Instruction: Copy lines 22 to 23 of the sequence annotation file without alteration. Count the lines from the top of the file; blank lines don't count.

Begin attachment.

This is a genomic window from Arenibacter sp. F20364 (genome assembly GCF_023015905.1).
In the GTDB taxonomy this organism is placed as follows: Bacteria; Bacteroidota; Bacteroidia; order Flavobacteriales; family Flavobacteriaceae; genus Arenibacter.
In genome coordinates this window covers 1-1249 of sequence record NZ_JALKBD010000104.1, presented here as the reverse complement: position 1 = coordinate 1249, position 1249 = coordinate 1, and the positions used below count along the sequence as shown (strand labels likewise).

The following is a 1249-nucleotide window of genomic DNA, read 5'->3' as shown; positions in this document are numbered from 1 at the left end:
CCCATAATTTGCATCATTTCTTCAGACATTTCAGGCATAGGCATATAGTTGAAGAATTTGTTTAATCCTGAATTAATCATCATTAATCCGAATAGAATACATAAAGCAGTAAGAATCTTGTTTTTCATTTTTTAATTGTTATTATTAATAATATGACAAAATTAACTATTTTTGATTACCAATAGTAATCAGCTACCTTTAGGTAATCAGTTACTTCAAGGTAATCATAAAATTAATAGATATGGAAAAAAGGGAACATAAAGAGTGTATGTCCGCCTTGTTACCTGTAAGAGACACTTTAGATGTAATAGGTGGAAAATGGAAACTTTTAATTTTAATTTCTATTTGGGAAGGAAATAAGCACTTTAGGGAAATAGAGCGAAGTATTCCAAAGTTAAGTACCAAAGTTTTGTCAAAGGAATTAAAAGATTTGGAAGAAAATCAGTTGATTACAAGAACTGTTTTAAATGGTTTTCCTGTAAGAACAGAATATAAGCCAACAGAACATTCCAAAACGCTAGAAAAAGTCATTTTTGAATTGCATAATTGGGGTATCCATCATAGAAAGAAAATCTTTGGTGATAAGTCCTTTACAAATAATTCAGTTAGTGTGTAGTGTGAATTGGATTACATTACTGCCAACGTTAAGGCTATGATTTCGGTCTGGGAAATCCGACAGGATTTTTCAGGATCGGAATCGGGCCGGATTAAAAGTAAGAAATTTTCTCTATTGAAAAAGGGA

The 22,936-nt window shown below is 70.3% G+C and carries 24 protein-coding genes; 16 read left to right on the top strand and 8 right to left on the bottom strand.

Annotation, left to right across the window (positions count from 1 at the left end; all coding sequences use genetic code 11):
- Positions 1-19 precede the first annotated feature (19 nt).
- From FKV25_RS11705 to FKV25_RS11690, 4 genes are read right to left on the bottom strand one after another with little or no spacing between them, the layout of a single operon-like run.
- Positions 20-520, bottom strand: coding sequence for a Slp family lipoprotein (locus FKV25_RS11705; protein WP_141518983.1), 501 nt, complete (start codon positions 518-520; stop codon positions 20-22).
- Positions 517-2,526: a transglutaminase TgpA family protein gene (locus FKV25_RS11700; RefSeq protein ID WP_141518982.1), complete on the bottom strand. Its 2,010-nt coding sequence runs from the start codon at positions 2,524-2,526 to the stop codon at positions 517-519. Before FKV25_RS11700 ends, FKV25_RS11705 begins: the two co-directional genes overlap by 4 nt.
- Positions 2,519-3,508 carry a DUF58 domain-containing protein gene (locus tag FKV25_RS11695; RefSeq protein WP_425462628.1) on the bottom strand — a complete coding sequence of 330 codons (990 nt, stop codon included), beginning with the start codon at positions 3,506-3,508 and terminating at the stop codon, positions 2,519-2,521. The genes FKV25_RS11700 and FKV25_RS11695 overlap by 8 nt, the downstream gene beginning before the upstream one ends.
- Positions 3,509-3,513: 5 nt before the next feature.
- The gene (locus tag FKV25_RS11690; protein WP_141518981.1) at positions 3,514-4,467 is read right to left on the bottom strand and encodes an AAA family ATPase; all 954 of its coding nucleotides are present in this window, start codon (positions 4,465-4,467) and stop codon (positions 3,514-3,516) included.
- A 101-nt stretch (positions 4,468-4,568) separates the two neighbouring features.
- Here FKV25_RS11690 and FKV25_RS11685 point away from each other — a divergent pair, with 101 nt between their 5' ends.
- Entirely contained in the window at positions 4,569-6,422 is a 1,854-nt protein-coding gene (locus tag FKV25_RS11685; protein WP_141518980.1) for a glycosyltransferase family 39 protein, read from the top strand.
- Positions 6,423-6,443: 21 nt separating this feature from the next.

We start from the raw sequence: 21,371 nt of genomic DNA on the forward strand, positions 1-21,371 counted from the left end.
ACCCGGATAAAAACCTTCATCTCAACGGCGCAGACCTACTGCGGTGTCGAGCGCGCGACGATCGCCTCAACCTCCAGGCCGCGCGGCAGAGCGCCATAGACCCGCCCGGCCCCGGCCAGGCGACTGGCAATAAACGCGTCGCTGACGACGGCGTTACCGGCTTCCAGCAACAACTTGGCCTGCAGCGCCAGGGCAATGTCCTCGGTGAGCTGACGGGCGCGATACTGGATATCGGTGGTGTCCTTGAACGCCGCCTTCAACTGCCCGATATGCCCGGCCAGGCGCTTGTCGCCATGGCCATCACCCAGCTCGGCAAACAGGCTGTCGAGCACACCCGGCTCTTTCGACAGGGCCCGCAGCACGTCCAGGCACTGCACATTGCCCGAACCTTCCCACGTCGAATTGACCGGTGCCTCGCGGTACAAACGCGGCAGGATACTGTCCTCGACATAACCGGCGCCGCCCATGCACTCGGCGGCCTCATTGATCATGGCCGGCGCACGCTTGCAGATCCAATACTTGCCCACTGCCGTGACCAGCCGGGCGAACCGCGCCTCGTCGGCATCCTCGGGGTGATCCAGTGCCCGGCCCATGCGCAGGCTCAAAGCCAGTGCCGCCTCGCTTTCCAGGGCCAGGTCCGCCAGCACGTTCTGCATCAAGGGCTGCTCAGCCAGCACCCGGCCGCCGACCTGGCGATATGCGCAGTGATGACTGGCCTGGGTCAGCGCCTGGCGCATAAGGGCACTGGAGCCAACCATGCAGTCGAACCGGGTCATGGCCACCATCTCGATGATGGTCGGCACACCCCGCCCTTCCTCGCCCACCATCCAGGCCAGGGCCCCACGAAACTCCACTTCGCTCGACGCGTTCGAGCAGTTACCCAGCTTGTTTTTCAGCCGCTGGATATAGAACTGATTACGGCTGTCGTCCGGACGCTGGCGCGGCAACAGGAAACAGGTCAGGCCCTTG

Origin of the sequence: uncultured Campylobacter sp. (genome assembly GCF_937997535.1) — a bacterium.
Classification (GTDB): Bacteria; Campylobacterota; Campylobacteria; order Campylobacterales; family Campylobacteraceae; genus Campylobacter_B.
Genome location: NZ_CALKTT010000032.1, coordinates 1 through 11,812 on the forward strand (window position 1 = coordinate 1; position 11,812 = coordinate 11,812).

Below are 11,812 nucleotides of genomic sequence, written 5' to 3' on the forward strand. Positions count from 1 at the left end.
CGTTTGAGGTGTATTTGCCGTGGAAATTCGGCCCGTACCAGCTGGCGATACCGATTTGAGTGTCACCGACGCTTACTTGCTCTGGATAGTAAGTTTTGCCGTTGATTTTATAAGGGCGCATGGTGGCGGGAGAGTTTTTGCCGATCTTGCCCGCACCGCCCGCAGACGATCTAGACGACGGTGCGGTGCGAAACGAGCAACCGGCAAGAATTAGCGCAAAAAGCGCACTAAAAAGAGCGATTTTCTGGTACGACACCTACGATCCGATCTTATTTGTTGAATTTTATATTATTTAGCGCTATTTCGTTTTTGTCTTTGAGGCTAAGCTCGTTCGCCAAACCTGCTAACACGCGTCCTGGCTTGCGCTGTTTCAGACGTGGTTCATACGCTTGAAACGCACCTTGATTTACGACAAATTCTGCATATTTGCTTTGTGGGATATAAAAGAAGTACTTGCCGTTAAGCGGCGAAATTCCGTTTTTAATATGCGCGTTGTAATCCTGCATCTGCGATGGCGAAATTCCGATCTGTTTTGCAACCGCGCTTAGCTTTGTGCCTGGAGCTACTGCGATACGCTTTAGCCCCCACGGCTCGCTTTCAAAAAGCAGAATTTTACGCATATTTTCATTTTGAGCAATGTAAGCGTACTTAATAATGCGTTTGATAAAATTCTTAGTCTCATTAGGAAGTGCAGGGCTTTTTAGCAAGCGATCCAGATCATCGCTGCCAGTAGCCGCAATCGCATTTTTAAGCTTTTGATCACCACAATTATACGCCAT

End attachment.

Classification (GTDB): Bacteria; Campylobacterota; Campylobacteria; order Campylobacterales; family Campylobacteraceae; genus Campylobacter_B.
Genome location: NZ_CALKTT010000032.1, coordinates 1 through 11,812 on the forward strand (window position 1 = coordinate 1; position 11,812 = coordinate 11,812).